A tribute to eccentrics

Our garden writer shares why those who refuse to follow the herd can best teach us.
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Our garden writer shares why those who refuse to follow the herd can best teach us.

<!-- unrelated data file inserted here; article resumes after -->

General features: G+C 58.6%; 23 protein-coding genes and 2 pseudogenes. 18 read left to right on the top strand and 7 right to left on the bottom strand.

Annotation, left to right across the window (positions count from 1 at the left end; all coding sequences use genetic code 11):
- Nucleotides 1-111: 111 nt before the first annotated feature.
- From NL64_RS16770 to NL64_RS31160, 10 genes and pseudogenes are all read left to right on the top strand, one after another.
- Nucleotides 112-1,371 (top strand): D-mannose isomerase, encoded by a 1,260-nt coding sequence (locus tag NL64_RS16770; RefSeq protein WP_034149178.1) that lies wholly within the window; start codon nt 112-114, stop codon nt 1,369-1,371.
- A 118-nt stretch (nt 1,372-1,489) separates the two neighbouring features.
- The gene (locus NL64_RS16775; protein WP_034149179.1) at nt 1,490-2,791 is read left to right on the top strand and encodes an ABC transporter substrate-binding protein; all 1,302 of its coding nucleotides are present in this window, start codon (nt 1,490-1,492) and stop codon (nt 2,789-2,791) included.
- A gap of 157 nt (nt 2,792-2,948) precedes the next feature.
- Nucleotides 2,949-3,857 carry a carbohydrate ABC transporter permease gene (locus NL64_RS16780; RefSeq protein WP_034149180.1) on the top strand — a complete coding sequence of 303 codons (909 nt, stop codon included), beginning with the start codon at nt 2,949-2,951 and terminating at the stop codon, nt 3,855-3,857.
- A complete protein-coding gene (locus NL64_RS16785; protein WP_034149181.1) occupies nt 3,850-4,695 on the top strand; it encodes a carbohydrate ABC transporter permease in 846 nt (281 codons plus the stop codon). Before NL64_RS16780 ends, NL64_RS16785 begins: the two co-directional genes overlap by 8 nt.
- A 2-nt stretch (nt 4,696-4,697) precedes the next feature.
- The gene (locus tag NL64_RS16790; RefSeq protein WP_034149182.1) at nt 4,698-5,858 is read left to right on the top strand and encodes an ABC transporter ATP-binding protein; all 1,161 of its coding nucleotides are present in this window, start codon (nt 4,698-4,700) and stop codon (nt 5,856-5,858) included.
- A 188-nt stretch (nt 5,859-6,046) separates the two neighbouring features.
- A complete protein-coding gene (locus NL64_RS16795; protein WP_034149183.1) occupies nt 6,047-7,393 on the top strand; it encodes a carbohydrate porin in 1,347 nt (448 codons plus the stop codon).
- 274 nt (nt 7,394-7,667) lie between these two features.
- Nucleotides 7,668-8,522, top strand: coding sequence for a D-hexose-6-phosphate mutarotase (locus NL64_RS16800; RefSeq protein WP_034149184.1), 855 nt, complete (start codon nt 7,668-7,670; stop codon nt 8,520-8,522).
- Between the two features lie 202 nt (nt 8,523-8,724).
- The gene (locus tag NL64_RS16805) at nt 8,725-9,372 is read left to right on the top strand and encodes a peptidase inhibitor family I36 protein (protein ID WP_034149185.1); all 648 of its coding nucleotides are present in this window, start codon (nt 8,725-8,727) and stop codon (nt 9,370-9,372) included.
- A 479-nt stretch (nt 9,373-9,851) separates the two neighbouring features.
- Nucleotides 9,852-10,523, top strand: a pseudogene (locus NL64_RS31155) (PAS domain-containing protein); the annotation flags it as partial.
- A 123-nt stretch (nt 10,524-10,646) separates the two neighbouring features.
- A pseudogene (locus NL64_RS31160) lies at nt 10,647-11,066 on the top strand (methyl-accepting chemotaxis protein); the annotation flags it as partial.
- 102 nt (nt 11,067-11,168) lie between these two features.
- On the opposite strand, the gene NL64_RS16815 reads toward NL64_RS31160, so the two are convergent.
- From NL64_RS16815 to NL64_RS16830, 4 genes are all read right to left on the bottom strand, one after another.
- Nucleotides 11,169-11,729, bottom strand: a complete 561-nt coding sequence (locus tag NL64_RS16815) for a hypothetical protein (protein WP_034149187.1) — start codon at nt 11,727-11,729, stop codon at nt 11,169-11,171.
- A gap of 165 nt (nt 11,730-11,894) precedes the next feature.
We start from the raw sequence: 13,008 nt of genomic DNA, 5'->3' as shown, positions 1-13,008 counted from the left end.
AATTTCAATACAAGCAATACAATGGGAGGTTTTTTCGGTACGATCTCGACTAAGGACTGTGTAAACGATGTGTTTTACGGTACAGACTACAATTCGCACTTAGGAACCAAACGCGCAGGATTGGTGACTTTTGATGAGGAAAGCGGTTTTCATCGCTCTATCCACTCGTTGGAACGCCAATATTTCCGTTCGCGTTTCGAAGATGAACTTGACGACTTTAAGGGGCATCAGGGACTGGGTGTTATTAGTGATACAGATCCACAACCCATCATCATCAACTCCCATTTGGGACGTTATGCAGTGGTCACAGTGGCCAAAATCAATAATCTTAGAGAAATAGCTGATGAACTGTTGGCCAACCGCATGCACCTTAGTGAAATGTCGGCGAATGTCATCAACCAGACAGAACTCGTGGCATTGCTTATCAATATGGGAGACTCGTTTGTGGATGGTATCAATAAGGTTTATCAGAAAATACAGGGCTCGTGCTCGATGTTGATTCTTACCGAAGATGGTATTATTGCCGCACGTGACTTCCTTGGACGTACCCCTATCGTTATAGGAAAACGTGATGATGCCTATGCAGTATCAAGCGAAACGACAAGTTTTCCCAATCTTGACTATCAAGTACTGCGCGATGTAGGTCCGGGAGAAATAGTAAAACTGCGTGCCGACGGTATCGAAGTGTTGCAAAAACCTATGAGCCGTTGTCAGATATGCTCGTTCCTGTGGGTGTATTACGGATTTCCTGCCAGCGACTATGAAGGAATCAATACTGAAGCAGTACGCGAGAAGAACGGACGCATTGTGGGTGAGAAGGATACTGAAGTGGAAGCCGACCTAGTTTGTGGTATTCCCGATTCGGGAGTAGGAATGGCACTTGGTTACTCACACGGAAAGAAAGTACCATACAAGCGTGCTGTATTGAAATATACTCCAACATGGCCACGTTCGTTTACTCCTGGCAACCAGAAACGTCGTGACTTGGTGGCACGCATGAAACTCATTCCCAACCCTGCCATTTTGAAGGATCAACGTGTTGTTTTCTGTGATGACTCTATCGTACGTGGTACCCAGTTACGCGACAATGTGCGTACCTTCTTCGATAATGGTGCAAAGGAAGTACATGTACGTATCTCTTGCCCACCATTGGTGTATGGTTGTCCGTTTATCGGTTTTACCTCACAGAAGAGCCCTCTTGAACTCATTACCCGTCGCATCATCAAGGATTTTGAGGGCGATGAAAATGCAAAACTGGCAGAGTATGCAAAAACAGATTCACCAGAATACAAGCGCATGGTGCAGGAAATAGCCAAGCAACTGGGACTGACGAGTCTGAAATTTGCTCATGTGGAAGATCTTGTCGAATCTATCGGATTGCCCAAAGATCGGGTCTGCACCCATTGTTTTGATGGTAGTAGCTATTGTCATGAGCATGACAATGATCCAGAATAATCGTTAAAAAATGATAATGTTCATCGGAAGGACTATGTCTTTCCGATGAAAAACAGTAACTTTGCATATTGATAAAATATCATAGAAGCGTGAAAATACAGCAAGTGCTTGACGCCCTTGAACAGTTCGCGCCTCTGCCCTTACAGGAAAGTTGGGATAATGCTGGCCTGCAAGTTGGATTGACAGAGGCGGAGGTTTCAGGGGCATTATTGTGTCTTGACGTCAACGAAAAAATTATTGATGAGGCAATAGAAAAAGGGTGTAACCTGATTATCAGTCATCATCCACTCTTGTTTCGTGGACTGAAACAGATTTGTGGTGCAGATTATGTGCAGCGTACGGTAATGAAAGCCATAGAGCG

One of the great pleasures of this Zen life has been encounters with eccentrics. A nun in the mountains of Korea who communicates so well with wild animals that she can call them to her. A monk with green skin from living on pine needle tea. Another monk, this one in Los Angeles, who weaves unlikely words together into songs, plays, and poems so throbbing with life that it is hard to breathe when he performs. Each meeting has been a gift pushing me right past my understanding of how life works. Like Zen, gardening has a way of birthing eccentrics. I first noticed this working at a nursery. A woman living on an estate who insisted that her flowering plants only have white blooms, forcing me to find new ones I hadn't known about. A man with a yard covered in gravel except for three plants. He taught me how lovely gravel gardens can be. Another woman who only planted fire red geraniums in her yard proved that gardens don't have to be pricey to be beautiful. Eccentrics make life fun for the rest of us. They offer us the gifts of seeing and experiencing things in new ways. They introduce us to plants we'd never otherwise meet, or to placing familiar plants in novel spots. For example, I now plant sedums in massive clusters on the top of ledges and walls thanks to Tom Hobbes and his Vancouver, B.C., garden. Hobbes' stucco house in the Point Grey neighborhood above English Bay is so full of ideas that I have kept photographs of it from a ten-year-old article (written by Seattle's own Valerie Easton) to stare at whenever I'm at a loss for ideas. Hobbes had the tenacity to fill a yard with palm trees, a hedge of euphorbia (euphorbia!) and trailing sedums in an era of "azaleas and sleek lawns." He convinced me to think Mediterranean as I stare at the four-foot-by-twelve-foot long blank spot between the house and the back fence. A Chilean fire bush might work, or I could check out some cannas. Hobbes also taught me that when I grow plants in tones that harmonize with the almost-peach sides of my house, they pop. The yard becomes a painting. So I watch for salmon and corral flowers. Inexpensive coral bells can change the whole look of the back porch. Next up will be Lem's Cameo, a rhododendron with peach apricot flowers that look more like pastel versions of flowers than the real thing. Then there's Paghat the Rat Girl and Granny Artemis, who live in the old Charleston neighborhood overlooking Puget Sound's Sinclair Inlet. These two fearlessly combine trees, hardscapes, and plants in ways that make my heart sing. Ferns. Heucheras. Monkshoods. Brassbuttons for ground cover, teeny ferns I never knew existed. One way into their treasure trove of ideas is through www.paghat.com. You won't be disappointed. If I had to pick a favorite garden eccentric, though, it would be Ellen Willmott. The woman needs to be a movie. Willmott was a wealthy Englishwoman who lived from 1858 to 1934. She was known for her gardens and was a good friend to all things royal. Entertaining in the extreme, at least until she turned crotchety in her old age, Willmott was a much sought after guest at parties throughout Europe. Rumor has it that her favorite plant was a sea holly, Eryngium giganteum bieberstein. This blue-green plant has to be one of the funkiest plants on the planet. It grows to about four feet with electric blue branches topped off by blue bishop's caps surrounded by thin, pointed-blue "capes." A complete wow. Sea holly can grow in the Northwest. In fact, since they are thistle family members, they grow so well that you'll want to cut them to the ground every fall if you plant some. And compost what you cut down. Otherwise they have a tendency to be greedy for more acreage than allotted. Willmott loved this sea holly so much that she would secretly scatter its little fruitlets whenever she toured someone else's garden. The plants that were allowed to grow did so well that they are now a common flower, at least in Britain. People who like it call it Miss Willmott's ghost. People who don't call it a weed. Either way, like a good, juicy eccentric, sea holly is never dull.


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